Life after death in literature and legend
'This goes to the very heart of it,' said Miranda.
'In so far as what?' asked Quintin.
'In so far as making explicit what is alluded to by allegory and metaphor and other literary devices in everything else that we have been looking at,' she replied. 'Here it is all stated factually, in black and white. The dead are still alive. Go on, throw all the strata at me one by one and I'll show you.'
'Wrapping a dead body in bandages to heal it. And the Greek historian Herodotus tells us that the Egyptians believed in a life after death.
Communal tombs. Circular structures.'
'When Sir Gawain crosses over to a 'castle of maidens' in Chrétien de Troyes' story of the graal, he finds the mother of King Arthur living there, and his own mother as well, although both of them have been dead for many years.'
'Plato. In The Republic he tells the story of a man who returns from the grave and tells of the souls that he has seen returning into the sunlight from the underworld. And in another of his works, Phaedo, he has Socrates openly declare his belief in reincarnation.'
'The Elizabethan poet Edmund Spenser finds a garden of Adonis in his search for the Faerie Qveene, where babies are sent off into the world from one gate and return again through a 'hinder gate' when they are buried and then sent off again through the first gate for another circular journey.'
'Cart burials. Ship burials.
'Well, obviously! But notice how frequently a nasty death and a quick revival into the same horror features in medieval Christian accounts of a visit to Purgatory, as though such a thing was to be avoided.'
'Euripides' Andromache. Achilles dies at Troy and is said to be living now on the island of Leuce near the northern shores of the Black Sea.'
'Julius Caesar said that the druids of Gaul believed in the transmigration of souls, which is another word for reincarnation.'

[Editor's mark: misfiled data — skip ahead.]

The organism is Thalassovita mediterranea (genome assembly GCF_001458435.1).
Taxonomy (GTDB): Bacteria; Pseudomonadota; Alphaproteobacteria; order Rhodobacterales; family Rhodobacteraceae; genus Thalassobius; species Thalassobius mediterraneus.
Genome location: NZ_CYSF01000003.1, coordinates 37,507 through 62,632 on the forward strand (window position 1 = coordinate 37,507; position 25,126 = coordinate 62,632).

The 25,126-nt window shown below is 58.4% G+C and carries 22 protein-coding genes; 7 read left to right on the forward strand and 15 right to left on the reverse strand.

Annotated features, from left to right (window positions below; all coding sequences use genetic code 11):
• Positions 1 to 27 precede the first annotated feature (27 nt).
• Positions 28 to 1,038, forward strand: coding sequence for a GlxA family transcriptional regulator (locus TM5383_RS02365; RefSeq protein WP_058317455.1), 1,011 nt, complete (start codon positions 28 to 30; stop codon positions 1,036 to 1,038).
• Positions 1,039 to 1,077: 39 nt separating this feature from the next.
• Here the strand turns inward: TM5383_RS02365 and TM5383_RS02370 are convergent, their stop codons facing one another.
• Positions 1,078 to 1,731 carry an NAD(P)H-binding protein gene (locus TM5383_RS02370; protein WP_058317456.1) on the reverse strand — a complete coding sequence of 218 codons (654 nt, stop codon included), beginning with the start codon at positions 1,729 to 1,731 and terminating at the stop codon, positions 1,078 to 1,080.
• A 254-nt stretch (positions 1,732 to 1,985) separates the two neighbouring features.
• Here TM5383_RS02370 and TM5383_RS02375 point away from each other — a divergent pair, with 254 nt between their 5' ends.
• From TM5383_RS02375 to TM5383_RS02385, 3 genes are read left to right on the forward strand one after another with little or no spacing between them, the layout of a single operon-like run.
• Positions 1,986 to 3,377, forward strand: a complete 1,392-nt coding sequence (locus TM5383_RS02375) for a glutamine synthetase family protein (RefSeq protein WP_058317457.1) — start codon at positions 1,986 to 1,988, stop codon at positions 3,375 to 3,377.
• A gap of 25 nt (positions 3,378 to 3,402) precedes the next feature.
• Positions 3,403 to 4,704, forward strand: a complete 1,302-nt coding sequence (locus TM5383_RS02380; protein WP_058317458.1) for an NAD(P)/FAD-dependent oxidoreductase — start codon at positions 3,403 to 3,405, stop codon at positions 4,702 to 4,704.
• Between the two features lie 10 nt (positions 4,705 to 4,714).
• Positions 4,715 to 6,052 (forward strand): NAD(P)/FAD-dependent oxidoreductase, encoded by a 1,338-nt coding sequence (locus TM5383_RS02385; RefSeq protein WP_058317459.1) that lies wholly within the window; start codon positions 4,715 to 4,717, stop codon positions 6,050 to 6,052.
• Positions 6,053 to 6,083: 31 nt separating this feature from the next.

'The people of the goddess Danu, during the Second Battle of Magh Tuireadh, had a natural pool into which the dead would be thrown in the evening and they would emerge fit and well again the next morning.
'A thirteenth century note by a copyist of the Poetic Edda: "There was a belief in the pagan religion, which we now reckon an old wives’ tale, that people could be reincarnated".'
'Hord broke into Soti’s barrow and found the dead Viking sitting in the prow of a ship, surrounded by all his treasure. They fight and grapple with one another before Hord steals all the wealth and even a gold ring from his adversary's arm.'
'More English poetry?'
'That's unfair. Chaucer. The House of Fame. He finds Orpheus and Simon Magus still alive in a palace in the sky where there is a goddess in charge.
'The Norse god Thor had a chariot pulled by goats which he would kill for food in the evening and they would be alive again in the morning.'
'Weight of allegory,' said Miranda. 'If you threaten to kill someone, send them off in a rudderless boat without any food or water and then they wash up on a distant shore and assume a new identity; or if someone spends seven years underground and then emerges into the world again pretending to be someone else… well, you don't have to be Einstein, do you? It's not rocket science. They simply weren't allowed to express it openly, or they would be tortured by the Inquisition and burnt alive at a stake or something.'